How your energy is calculated by your energy companyYour energy company provides you with electric, but how do they charge you for the electricity that you use. Have you ever had an electric bill that seems far too high? Most customers are upset about the high bill that they have to pay but then often just accept the charges.You can start checking your energy company’s math and make sure that you are only paying what you have to. Let’s break down your bill and find out how your energy company came to such a high total.

Your energy company charges you a small fee every month for using their services, generally known as a base charge. This is just for having a contract with your electric company and not for the actual energy usage itself. Your energy expenditure is the largest portion of the bill with a rate per kilowatt hour and your kilowatt hour usage being calculated to give you the energy charge. For an example, let’s say that you are charged .06 cents per kilowatt hour and you only used 500 kilowatt hours because you went on vacation for two weeks. You would multiply the rate per kilowatt hour by the amount of kilowatt hours that you used for the month and come up with your energy charge, which in this case would be $30.

One aspect of your electric bill that may leave you scratching your head is the TDU charges. This can often be over $50, which can leave many people wondering what is this large charge for? The TDU stands for Transmission and Distribution Utility and is a charge from the company that repair and maintain the power lines and poles in your area. They also are the ones that read your meter every month. The charge is for distributing the energy to you, similar to a shipping and handling charge when you order things from a catalog or on the internet. This company is a different one than your regular energy company.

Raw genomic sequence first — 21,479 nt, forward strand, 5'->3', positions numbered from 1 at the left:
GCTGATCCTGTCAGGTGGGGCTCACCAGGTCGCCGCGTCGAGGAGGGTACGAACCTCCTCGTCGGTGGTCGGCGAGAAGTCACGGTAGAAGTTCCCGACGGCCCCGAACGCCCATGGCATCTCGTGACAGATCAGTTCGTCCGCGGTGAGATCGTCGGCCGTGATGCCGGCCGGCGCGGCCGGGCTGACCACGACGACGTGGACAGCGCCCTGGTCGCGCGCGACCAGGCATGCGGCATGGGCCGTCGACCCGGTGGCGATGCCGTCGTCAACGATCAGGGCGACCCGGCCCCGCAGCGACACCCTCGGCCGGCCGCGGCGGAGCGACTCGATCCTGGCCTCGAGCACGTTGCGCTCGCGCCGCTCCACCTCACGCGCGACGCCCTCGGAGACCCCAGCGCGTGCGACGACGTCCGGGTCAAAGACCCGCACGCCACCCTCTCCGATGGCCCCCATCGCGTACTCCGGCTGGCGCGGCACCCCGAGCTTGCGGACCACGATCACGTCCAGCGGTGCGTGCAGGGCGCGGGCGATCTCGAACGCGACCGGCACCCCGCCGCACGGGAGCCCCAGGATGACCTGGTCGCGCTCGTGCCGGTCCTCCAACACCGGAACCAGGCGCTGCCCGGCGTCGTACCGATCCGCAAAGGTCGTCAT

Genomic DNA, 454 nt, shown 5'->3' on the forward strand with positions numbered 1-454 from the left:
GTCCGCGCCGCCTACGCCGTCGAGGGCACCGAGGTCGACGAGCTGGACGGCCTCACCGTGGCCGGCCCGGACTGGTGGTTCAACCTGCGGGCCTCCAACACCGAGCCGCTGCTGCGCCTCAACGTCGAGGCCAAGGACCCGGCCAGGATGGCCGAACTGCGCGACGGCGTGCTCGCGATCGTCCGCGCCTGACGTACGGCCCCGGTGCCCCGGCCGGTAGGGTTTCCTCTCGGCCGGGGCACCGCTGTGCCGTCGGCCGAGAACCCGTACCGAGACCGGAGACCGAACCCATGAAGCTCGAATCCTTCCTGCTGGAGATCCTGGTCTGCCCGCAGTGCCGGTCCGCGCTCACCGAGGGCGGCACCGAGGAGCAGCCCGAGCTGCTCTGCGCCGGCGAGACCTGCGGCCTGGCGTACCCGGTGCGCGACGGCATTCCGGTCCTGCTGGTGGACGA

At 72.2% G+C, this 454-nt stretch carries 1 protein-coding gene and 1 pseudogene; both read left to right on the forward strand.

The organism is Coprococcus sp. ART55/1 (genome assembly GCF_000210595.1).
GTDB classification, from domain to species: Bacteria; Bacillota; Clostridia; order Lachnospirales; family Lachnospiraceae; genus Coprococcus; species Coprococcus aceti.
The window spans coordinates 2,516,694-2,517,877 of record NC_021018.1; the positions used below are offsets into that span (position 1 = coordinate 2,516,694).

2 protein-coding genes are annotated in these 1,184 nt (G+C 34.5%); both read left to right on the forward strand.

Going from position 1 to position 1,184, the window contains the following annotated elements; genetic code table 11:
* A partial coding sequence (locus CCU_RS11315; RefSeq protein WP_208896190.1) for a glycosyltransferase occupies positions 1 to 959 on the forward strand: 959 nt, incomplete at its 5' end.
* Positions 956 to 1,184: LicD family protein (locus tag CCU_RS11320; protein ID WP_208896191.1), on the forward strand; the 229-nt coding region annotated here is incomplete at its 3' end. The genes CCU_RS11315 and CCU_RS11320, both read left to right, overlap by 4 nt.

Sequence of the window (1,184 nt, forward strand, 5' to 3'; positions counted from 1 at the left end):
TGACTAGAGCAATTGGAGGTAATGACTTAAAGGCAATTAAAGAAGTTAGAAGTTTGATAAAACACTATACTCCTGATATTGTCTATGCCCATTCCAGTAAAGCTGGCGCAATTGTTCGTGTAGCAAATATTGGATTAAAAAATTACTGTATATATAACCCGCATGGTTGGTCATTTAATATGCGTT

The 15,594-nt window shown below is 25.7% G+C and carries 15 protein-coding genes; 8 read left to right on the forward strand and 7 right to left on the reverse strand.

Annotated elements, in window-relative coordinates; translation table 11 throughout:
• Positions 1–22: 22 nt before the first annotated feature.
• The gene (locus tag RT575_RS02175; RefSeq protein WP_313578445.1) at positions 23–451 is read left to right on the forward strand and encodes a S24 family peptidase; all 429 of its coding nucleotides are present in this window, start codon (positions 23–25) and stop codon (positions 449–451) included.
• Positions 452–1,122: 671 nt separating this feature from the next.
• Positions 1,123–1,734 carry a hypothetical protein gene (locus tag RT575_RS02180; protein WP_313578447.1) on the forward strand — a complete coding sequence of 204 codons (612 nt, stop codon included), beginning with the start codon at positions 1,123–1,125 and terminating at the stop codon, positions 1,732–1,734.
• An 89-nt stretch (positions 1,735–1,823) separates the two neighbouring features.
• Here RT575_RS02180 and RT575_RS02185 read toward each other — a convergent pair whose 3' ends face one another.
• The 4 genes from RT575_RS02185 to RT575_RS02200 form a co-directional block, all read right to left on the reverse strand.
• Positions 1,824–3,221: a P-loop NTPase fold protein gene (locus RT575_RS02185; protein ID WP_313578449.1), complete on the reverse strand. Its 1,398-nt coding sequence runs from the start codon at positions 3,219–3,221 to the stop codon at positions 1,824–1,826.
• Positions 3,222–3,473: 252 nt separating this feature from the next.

Other miscellaneous charges that can show up on your bill are local or state taxes on electricity. You may be charged fees if you pay your bill late or you were not required to put down a deposit when you opened your energy company account. If you have signed up for any special programs through your electric company charges for these programs will be included in this section as well.

The combination of the base charge, the energy charge, and the TDU charge is how the energy companies figure out how much they should charge you and then they are required by law to include the taxes on your bill. If you would like to compare energy rates and figure out how much your energy company is charging you on average per kilowatt hour in total you would take your base charge, your energy charge, and the TDU charge and add them all together. After that you would divide that number by the kilowatt hours that you used for the month. Now you can use this figure to keep track of how much your energy company is charging you each month and make sure that the math is correct.